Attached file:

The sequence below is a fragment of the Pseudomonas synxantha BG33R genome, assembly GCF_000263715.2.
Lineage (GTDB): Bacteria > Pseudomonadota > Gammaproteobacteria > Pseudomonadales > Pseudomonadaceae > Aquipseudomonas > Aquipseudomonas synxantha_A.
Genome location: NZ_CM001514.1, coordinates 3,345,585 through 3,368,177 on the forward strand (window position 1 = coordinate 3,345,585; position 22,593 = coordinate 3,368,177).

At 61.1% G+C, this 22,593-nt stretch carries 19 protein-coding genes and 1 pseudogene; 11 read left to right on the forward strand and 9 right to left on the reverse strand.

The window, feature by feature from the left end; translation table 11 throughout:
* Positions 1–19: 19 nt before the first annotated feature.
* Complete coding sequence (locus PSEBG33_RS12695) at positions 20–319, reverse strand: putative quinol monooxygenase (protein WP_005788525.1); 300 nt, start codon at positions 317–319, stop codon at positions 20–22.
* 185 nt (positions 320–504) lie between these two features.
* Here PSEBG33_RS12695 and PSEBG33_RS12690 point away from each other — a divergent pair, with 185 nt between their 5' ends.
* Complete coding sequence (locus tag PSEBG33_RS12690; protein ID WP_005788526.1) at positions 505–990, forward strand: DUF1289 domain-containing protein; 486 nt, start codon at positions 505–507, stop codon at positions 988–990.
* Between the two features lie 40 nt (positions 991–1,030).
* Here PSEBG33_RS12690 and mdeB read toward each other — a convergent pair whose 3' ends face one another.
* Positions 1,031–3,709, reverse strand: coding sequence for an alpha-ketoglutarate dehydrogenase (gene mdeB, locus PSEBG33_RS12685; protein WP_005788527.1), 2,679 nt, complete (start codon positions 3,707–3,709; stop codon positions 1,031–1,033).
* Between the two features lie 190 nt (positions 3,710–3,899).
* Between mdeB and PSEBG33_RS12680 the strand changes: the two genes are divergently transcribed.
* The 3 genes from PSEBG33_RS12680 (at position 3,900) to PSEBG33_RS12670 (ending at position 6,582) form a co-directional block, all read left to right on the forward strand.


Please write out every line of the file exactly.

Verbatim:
The sequence below is a fragment of the Pseudomonas synxantha BG33R genome, assembly GCF_000263715.2.
Lineage (GTDB): Bacteria > Pseudomonadota > Gammaproteobacteria > Pseudomonadales > Pseudomonadaceae > Aquipseudomonas > Aquipseudomonas synxantha_A.
Genome location: NZ_CM001514.1, coordinates 3,345,585 through 3,368,177 on the forward strand (window position 1 = coordinate 3,345,585; position 22,593 = coordinate 3,368,177).

At 61.1% G+C, this 22,593-nt stretch carries 19 protein-coding genes and 1 pseudogene; 11 read left to right on the forward strand and 9 right to left on the reverse strand.

The window, feature by feature from the left end; translation table 11 throughout:
* Positions 1–19: 19 nt before the first annotated feature.
* Complete coding sequence (locus PSEBG33_RS12695) at positions 20–319, reverse strand: putative quinol monooxygenase (protein WP_005788525.1); 300 nt, start codon at positions 317–319, stop codon at positions 20–22.
* 185 nt (positions 320–504) lie between these two features.
* Here PSEBG33_RS12695 and PSEBG33_RS12690 point away from each other — a divergent pair, with 185 nt between their 5' ends.
* Complete coding sequence (locus tag PSEBG33_RS12690; protein ID WP_005788526.1) at positions 505–990, forward strand: DUF1289 domain-containing protein; 486 nt, start codon at positions 505–507, stop codon at positions 988–990.
* Between the two features lie 40 nt (positions 991–1,030).
* Here PSEBG33_RS12690 and mdeB read toward each other — a convergent pair whose 3' ends face one another.
* Positions 1,031–3,709, reverse strand: coding sequence for an alpha-ketoglutarate dehydrogenase (gene mdeB, locus PSEBG33_RS12685; protein WP_005788527.1), 2,679 nt, complete (start codon positions 3,707–3,709; stop codon positions 1,031–1,033).
* Between the two features lie 190 nt (positions 3,710–3,899).
* Between mdeB and PSEBG33_RS12680 the strand changes: the two genes are divergently transcribed.
* The 3 genes from PSEBG33_RS12680 (at position 3,900) to PSEBG33_RS12670 (ending at position 6,582) form a co-directional block, all read left to right on the forward strand.